Republican presidential candidates are gathering on the stage yet again Tuesday's tonight for another debate.
Viewers who watch the debate on CNN at 8 p.m. Eastern time tonight may focus heavily on Herman Cain, who has emerged as a leader in the field of candidates after largely flying under the radar for much of the political process. Some political pundits see tonight's debate as Cain's chance to show that he's a serious candidate who could compete with President Barack Obama in the 2012 general election.
To demonstrate staying power, Cain has to add something new to his 9-9-9 plan. How will 9-9-9 help entrepreneurs? Working women? How will it renew the real-estate market? He needs his plan to grow so he can grow as a candidate, said GOP strategist and CNN contributor Alex Castellanos, according to CNN.com.
Cain's plan, which has drawn criticism, would initially scrap the current tax code and replace it with three flat taxes: a 9 percent personal income tax, a 9 percent corporate tax and a 9 percent national sales tax. Eventually, he would implement a single consumption, or fair tax. But the former pizza chain CEO has been skimpy with details on how his plan would work.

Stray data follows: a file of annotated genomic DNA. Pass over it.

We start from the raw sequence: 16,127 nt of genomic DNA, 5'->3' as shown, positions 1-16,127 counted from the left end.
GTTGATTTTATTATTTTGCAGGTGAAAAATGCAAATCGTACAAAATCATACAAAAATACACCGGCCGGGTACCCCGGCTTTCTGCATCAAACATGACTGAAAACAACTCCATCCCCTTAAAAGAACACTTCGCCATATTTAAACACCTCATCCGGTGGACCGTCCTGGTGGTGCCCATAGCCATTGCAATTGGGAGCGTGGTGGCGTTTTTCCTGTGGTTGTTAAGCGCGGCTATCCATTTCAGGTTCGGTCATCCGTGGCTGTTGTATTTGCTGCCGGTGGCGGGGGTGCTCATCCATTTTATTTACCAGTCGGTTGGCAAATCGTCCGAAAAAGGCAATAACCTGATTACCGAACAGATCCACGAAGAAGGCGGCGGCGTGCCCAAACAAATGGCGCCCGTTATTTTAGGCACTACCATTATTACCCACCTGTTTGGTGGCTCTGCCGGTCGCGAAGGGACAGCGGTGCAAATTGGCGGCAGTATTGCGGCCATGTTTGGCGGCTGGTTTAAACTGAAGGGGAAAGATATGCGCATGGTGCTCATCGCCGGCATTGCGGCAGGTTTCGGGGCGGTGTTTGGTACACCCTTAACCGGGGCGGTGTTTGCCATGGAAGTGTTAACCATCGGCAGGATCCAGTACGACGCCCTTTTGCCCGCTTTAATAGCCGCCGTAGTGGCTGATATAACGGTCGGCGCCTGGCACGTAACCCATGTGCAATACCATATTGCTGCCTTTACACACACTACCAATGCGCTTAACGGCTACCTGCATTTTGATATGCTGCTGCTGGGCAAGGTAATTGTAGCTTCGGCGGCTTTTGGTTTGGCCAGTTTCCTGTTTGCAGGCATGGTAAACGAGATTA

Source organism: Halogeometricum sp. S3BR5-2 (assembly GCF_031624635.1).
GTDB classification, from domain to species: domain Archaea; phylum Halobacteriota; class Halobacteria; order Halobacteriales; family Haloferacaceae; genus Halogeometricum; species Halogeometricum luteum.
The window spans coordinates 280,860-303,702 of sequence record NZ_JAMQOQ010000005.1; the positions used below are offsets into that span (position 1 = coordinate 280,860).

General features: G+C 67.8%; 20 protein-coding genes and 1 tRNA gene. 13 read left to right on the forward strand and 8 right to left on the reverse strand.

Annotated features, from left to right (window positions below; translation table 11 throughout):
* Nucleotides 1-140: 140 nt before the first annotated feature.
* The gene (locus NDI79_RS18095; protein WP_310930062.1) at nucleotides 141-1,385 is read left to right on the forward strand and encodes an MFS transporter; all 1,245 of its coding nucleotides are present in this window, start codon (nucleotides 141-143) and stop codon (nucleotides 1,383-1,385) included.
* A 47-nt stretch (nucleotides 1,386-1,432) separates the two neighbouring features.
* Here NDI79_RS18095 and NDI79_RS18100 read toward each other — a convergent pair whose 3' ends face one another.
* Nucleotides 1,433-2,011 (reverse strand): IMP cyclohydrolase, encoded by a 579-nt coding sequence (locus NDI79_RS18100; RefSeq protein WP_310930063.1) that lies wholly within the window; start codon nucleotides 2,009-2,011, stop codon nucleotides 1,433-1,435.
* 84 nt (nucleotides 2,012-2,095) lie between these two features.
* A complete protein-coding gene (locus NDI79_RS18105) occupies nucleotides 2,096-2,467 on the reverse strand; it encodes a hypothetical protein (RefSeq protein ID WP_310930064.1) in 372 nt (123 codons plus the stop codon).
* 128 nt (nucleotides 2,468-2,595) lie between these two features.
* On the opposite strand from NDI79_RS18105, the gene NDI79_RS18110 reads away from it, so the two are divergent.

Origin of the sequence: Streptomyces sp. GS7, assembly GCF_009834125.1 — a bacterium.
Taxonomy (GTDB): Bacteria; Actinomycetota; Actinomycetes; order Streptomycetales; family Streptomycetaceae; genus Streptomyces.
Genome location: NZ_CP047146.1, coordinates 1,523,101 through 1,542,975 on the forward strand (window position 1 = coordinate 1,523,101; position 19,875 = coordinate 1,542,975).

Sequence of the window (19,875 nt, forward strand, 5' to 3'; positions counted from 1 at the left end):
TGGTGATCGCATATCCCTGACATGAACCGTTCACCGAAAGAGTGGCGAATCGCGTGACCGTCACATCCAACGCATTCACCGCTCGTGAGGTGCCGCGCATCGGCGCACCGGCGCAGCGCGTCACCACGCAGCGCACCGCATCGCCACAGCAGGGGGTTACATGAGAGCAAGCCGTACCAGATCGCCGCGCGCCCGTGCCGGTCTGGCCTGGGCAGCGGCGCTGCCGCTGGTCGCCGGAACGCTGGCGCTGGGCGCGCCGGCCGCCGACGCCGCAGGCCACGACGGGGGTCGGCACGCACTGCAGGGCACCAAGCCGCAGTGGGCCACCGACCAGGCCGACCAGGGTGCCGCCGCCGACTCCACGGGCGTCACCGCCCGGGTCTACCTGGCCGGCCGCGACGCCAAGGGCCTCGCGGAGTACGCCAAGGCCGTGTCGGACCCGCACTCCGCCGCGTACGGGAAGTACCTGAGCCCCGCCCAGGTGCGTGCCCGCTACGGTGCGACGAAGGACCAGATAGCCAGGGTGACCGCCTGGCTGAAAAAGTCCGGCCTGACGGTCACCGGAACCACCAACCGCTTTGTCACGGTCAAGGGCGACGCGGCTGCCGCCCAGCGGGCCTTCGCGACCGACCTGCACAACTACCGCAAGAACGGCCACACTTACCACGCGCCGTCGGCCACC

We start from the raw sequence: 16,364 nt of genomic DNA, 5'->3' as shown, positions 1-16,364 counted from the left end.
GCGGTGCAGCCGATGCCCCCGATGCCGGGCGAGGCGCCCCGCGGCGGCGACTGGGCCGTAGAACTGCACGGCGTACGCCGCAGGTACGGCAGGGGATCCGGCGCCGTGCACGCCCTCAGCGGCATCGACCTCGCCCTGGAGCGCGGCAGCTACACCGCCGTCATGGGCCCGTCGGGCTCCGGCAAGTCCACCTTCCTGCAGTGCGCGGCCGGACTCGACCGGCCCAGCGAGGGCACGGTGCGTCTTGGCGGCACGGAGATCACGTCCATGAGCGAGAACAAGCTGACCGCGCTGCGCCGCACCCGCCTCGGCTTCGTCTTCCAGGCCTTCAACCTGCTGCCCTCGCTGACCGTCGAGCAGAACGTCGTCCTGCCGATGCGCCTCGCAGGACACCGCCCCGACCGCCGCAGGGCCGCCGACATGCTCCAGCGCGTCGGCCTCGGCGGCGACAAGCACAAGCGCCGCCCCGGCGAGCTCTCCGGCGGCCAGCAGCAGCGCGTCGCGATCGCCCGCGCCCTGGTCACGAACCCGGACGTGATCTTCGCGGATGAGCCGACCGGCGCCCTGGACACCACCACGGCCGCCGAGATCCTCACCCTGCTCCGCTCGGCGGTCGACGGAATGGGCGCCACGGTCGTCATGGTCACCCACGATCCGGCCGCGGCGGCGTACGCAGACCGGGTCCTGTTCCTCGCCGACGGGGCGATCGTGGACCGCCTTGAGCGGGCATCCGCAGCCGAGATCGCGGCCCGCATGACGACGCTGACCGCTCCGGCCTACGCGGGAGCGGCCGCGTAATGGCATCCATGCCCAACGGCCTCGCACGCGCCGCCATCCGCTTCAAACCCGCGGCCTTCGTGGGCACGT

One candidate will be absent from the debate: Jon Huntsman, who's skipping the event to protest the Nevada GOP's decision to move their primary up to Jan. 14, throwing the entire primary schedule out of whack and threatening the New Hampshire Primary's first in the nation status. The Washington Post reported that instead of joining his rivals out West, Huntsman will host a town hall in New Hampshire, part of his decision to focus all of his energy on winning the Granite State.
CNN, which is hosting tonight's debate along with the Western Republican Leadership Conference, said the focus will be on economics and issues at the border. CNN said it'll host another debate next month in Washington, focusing on national security and foreign policy. That debate will be co-hosted with the Heritage Foundation and the American Enterprise Institute.